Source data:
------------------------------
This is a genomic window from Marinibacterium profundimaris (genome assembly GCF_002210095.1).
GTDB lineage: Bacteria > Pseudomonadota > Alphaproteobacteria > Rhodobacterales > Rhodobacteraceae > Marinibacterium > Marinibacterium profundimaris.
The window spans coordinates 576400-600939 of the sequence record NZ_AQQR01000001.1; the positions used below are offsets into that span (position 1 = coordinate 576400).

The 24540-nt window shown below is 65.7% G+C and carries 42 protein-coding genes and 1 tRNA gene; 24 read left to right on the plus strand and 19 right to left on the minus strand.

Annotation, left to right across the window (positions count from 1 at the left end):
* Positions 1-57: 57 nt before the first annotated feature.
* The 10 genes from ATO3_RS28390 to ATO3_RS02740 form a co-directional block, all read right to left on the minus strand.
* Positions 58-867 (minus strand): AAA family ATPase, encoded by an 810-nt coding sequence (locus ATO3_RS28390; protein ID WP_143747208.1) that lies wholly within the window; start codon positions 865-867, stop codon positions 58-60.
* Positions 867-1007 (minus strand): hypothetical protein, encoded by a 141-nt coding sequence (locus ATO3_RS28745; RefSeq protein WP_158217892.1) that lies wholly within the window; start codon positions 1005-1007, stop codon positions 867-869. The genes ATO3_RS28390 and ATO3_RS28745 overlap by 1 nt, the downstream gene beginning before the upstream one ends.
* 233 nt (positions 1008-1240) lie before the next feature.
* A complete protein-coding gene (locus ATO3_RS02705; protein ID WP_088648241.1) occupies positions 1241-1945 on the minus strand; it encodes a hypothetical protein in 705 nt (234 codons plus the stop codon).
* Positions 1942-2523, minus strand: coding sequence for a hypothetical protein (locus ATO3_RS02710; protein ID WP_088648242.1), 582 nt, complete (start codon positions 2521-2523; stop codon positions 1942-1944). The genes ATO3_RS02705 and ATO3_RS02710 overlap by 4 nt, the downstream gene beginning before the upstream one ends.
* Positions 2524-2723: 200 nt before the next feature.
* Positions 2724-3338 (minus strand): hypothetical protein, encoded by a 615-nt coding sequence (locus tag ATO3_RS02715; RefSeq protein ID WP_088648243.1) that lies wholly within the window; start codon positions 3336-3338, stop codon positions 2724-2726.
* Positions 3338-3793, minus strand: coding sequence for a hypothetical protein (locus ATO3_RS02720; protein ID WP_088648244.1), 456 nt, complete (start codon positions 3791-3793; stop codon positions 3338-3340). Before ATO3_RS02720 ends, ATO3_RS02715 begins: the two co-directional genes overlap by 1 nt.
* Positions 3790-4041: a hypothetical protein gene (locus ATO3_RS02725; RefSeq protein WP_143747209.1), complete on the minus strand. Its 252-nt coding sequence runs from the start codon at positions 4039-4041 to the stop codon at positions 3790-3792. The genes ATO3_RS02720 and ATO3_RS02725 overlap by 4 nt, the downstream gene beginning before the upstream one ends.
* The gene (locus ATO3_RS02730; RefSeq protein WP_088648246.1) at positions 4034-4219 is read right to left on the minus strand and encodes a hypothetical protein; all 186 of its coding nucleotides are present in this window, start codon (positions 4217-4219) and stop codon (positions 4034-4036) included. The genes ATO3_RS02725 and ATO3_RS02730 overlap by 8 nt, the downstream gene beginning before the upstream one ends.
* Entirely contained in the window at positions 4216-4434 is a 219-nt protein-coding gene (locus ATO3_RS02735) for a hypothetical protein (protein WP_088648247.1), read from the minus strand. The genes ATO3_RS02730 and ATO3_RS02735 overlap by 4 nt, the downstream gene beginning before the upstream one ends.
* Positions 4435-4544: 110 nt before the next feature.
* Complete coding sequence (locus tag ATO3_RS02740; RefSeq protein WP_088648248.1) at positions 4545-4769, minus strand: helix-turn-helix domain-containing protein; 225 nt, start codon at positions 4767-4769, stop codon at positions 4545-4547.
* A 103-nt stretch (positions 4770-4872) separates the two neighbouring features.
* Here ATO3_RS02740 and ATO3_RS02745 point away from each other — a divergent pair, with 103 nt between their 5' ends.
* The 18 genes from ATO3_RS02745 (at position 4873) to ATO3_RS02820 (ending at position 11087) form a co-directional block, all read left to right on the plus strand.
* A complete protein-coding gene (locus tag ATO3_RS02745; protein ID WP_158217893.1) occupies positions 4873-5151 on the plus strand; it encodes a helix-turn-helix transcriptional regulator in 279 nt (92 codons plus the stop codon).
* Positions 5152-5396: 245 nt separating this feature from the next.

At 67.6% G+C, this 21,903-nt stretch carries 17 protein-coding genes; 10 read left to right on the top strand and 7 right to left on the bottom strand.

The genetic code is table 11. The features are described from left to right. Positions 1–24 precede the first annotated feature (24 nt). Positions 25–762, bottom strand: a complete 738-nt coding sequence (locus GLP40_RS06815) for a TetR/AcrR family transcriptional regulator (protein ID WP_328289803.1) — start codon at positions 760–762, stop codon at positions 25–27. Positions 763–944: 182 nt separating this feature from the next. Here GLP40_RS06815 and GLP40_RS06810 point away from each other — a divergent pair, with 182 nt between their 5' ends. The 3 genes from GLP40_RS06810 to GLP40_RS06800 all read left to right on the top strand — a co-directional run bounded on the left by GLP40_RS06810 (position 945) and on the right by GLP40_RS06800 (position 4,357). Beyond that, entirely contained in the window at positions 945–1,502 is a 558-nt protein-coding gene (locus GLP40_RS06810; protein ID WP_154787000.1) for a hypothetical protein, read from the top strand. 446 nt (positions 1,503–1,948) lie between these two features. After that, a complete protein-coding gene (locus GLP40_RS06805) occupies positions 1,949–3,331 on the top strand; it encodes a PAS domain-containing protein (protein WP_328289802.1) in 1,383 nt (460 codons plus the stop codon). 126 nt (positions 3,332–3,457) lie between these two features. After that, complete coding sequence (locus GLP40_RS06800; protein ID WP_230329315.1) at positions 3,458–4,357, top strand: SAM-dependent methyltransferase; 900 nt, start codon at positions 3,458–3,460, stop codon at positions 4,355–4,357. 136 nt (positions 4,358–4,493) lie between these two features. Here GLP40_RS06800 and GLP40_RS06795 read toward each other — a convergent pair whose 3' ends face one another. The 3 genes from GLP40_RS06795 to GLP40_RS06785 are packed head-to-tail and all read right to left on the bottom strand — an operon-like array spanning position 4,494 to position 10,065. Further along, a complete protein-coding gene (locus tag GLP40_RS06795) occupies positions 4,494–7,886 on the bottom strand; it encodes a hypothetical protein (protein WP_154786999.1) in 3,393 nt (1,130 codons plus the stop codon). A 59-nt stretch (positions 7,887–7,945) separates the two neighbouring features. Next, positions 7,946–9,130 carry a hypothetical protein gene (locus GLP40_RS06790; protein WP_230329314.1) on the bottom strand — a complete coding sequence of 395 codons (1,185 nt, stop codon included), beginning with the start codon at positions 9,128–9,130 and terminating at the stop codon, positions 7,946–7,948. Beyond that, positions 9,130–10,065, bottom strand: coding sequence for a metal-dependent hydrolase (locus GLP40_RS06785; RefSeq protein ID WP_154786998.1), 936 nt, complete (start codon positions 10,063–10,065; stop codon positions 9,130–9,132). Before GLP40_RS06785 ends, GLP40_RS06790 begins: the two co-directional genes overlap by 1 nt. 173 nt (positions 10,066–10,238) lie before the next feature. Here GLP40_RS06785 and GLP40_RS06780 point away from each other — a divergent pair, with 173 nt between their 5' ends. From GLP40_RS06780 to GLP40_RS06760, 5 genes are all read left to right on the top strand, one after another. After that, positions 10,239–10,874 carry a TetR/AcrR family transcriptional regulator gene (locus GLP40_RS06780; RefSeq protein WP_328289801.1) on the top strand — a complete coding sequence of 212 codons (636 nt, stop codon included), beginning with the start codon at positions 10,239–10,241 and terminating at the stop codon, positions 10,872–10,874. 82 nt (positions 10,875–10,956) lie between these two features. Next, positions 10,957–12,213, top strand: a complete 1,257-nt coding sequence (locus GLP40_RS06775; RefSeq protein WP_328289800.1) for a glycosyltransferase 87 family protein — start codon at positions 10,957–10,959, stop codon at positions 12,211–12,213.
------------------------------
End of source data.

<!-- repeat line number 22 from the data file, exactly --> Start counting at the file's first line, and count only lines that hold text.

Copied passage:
* Here ATO3_RS02740 and ATO3_RS02745 point away from each other — a divergent pair, with 103 nt between their 5' ends.